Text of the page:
Solar Station to Be Installed at Former Nuclear Reactor

The largest solar electric facility in the northwestern United States will be constructed on the site of a former nuclear power plant.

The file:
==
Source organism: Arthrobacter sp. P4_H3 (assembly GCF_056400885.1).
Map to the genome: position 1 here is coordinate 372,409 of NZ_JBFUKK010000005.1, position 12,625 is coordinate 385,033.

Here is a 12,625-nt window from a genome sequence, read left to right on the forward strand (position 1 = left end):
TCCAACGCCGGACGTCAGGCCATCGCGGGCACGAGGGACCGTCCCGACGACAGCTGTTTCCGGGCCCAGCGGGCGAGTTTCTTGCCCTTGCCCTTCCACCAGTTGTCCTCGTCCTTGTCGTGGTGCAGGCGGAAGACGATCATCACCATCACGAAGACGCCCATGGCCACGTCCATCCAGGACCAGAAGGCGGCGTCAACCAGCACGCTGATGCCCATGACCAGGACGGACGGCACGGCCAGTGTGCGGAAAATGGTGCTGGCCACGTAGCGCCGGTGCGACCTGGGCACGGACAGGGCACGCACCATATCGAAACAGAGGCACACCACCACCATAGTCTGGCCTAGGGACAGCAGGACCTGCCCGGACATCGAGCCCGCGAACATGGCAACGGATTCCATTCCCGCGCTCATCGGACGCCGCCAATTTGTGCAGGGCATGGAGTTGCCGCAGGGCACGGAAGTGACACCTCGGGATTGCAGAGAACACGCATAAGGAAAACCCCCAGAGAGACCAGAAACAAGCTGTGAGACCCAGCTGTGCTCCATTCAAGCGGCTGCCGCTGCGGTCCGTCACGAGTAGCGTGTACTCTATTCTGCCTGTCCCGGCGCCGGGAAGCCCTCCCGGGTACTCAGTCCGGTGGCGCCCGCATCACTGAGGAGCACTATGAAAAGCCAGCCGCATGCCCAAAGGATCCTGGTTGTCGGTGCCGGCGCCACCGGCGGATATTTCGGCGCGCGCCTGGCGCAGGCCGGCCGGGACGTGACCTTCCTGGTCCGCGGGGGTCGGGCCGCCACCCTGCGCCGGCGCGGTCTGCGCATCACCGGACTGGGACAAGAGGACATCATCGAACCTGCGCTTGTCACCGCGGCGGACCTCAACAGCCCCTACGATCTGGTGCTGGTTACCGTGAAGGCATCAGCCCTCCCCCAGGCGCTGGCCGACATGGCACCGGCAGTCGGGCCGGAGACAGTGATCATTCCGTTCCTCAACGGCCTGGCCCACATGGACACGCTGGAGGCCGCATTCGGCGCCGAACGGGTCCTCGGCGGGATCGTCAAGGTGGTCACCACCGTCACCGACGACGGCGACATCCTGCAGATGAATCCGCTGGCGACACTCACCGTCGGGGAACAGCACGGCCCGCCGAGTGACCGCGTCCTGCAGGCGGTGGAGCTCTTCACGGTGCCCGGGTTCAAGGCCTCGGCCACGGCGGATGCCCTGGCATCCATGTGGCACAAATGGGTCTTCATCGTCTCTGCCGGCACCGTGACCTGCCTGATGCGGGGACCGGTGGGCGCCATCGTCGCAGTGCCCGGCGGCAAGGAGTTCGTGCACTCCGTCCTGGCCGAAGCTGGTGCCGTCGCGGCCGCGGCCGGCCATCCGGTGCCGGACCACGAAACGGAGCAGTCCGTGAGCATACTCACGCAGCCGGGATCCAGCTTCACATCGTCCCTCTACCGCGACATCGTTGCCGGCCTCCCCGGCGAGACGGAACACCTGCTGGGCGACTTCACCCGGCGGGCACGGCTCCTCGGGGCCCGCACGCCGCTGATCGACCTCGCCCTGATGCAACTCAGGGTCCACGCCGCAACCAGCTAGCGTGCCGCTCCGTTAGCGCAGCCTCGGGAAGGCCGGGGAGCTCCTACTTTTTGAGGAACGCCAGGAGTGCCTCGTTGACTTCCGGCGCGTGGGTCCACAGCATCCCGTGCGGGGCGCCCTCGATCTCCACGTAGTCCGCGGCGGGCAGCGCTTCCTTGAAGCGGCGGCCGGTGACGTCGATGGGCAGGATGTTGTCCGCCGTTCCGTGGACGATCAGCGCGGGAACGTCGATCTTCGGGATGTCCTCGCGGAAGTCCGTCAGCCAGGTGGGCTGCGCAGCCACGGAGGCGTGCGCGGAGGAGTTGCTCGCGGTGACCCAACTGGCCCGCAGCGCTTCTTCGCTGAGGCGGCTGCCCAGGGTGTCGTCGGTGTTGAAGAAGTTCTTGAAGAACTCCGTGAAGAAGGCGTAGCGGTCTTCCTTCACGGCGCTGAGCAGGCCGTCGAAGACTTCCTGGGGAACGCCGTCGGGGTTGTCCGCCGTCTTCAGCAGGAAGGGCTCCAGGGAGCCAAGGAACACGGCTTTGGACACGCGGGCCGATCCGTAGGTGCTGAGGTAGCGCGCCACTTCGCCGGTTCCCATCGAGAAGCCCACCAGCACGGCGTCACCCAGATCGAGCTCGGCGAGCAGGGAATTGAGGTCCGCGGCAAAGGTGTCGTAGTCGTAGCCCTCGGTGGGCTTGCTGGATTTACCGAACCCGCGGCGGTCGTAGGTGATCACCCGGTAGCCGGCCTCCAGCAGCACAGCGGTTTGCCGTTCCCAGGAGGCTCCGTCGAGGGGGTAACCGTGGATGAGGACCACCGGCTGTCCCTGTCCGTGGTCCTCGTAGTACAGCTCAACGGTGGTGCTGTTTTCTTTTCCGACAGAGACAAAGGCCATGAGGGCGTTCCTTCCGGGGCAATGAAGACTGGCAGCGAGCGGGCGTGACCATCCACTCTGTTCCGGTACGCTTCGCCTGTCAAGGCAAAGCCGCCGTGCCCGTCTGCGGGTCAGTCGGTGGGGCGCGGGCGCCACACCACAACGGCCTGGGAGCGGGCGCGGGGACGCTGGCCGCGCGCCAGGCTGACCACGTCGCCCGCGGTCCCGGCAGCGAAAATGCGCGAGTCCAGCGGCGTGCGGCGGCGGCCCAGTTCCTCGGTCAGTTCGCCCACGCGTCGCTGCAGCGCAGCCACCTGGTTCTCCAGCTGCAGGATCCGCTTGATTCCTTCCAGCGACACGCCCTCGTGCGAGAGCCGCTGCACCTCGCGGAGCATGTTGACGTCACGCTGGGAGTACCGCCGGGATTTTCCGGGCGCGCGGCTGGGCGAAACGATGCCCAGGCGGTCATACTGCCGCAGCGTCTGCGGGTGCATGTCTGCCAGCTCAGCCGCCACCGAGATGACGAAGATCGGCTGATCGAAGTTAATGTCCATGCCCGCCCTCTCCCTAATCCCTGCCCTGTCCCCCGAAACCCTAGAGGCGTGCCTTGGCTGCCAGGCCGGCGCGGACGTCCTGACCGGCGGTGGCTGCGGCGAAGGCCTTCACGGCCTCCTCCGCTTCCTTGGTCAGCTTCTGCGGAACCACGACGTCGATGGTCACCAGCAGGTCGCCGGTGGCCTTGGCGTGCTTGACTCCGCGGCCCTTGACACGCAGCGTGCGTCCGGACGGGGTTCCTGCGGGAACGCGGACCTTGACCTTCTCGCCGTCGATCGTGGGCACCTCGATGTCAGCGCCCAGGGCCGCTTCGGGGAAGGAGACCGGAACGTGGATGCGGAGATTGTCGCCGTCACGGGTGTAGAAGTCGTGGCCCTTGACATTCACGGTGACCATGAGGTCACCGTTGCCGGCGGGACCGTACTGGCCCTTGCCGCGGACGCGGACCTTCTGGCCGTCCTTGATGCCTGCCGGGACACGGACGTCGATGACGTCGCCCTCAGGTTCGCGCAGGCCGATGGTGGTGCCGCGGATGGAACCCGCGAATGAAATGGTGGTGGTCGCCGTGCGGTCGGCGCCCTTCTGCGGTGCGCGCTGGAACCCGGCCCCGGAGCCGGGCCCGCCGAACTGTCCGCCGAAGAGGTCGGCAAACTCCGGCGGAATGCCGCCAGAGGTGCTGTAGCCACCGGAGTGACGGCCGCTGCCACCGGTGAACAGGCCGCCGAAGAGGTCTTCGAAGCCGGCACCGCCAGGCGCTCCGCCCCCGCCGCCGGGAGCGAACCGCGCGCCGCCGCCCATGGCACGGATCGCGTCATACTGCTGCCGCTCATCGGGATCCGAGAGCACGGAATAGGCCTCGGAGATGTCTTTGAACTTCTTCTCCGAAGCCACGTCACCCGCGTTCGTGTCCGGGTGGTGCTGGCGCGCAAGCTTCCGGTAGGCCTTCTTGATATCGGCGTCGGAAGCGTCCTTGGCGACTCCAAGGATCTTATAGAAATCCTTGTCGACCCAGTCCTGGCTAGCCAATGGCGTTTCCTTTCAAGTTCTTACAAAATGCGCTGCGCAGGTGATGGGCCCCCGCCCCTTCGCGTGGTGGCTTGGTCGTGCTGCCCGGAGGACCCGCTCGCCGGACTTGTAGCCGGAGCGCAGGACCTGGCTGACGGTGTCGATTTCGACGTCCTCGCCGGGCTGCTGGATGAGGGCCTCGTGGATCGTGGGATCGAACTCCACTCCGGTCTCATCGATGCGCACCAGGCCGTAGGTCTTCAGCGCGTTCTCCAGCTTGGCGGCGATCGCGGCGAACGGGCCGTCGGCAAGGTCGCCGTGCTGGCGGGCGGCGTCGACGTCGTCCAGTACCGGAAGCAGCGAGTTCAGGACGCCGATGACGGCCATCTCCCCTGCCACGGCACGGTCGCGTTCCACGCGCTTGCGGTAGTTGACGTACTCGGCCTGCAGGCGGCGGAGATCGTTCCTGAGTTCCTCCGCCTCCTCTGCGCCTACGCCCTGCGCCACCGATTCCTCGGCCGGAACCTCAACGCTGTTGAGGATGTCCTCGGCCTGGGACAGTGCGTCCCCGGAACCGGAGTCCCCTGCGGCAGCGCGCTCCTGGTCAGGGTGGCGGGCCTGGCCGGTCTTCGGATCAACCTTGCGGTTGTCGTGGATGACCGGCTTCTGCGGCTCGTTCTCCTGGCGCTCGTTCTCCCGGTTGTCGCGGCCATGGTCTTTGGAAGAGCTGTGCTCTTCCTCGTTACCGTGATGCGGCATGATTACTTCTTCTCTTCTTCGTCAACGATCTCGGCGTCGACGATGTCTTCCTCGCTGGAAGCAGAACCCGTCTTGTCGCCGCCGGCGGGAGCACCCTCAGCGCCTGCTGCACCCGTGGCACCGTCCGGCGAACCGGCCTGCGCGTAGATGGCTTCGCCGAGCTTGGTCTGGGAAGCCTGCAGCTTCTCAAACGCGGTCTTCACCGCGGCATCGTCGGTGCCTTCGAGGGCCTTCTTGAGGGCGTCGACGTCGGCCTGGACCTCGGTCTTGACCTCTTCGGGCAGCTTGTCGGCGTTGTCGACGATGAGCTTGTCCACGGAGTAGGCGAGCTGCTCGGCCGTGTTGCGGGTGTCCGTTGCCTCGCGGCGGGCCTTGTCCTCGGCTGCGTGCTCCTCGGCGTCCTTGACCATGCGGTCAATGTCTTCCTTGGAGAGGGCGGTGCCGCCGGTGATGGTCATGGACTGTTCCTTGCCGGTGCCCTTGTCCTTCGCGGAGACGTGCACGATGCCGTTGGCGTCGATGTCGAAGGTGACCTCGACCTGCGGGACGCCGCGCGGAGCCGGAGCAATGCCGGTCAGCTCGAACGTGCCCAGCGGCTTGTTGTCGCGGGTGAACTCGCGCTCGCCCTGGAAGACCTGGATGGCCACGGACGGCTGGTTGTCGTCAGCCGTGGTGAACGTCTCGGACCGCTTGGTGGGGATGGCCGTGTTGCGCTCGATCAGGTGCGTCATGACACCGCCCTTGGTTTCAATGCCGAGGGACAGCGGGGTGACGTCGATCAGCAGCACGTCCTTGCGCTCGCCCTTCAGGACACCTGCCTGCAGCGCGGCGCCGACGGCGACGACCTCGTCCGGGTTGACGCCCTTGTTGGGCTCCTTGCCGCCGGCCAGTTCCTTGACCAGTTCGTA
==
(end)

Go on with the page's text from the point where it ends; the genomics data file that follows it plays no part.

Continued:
RICHLAND, Washington, US, 2001-04-23 <> Fifty kilowatts of solar PV modules will be installed in the first phase of the installation at the site of the terminated WNP-1nuclear reactor in south-central Washington. At least 27.5 kW could be installed and operating by this summer. The initiative was announced as part of Earth Day 2001 by the Bonneville Power Administration, Energy Northwest and the Bonneville Environmental Foundation. Each of the three partners will invest $50,000 in the first phase, and they anticipate that another $50,000 will come later from the U.S. Department of Energy’s ‘Brightfields’ solar grant program, through Washington State University’s Cooperative Extension Energy Service. “This is the second regional solar facility BPA, the Environmental Foundation and public power have collaborated on,” says BPA acting administrator Steve Wright. “The 30 kW Ashland Solar Project was dedicated only last summer. It shows that even in the midst of our present difficulties, BPA and its partners are continuing to invest in the region’s energy future.” An additional $50,000 has been committed by Newport Northwest LLC of Mercer Island, Washington, an affiliate of Newport Generation of Irvine, California. In total, the organizations will invest up to $250,000 in the first phase of the largest solar PV installation in the Pacific Northwest. Western Sun, a solar equipment buying cooperative associated with WSU, will assist with procurement of the PV cells and balance-of-station equipment. “This station will help meet the growing demand for green power in the Northwest and demonstrate the promise of solar technology for this region,” adds Angus Duncan, president of the Bonneville Environmental Foundation. “Today, our public power members will get a head start in learning about this generation technology of the future,” says Dick Koenigs of Energy Northwest. Energy Northwest is a consortium of 13 public power agencies in Washington state and the operator of the Columbia Generating Station. It will own and operate the plant, delivering electricity through interconnection equipment that originally was intended to link the nuclear reactor to the grid. Additional donations from other partners and revenues from power sales will be reinvested in increasing the station’s capacity in the future. The estimated output of the solar plant will be 80,000 kWh annually for the full 50 kW first phase. “The Northwest isn’t thought of as a natural home for solar,” says Ralph Cavanagh of the Natural Resources Defense Council in San Francisco. “But, in fact, the region has a world-class solar resource, as this project demonstrates.”

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